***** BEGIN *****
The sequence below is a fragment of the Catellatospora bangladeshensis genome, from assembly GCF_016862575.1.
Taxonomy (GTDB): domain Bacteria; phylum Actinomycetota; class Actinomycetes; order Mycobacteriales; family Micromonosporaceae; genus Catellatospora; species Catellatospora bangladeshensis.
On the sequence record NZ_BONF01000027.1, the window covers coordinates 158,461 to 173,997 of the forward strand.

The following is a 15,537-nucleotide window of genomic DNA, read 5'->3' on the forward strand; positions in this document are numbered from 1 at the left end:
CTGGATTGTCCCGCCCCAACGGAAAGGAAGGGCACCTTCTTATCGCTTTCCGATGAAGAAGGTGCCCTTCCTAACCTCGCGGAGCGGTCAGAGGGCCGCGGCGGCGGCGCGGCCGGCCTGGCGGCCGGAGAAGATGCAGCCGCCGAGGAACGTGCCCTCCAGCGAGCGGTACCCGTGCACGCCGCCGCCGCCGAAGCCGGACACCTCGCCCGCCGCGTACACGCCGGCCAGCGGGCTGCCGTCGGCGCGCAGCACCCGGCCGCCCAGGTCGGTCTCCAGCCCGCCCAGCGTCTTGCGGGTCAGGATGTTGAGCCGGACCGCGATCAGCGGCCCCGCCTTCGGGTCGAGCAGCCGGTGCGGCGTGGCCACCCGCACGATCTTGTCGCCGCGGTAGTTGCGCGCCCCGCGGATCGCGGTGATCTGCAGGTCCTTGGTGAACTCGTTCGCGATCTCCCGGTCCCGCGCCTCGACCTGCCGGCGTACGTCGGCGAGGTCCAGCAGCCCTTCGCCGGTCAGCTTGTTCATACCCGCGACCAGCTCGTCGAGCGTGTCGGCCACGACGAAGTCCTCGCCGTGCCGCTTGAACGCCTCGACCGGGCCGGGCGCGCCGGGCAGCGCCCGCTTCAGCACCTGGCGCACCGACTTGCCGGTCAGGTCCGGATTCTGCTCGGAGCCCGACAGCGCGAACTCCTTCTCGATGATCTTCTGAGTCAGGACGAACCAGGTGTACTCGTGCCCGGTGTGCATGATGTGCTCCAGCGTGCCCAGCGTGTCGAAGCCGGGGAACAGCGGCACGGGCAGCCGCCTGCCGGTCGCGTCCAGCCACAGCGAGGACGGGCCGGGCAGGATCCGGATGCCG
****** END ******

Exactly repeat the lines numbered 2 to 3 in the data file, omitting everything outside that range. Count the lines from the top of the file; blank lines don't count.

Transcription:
Taxonomy (GTDB): domain Bacteria; phylum Actinomycetota; class Actinomycetes; order Mycobacteriales; family Micromonosporaceae; genus Catellatospora; species Catellatospora bangladeshensis.
On the sequence record NZ_BONF01000027.1, the window covers coordinates 158,461 to 173,997 of the forward strand.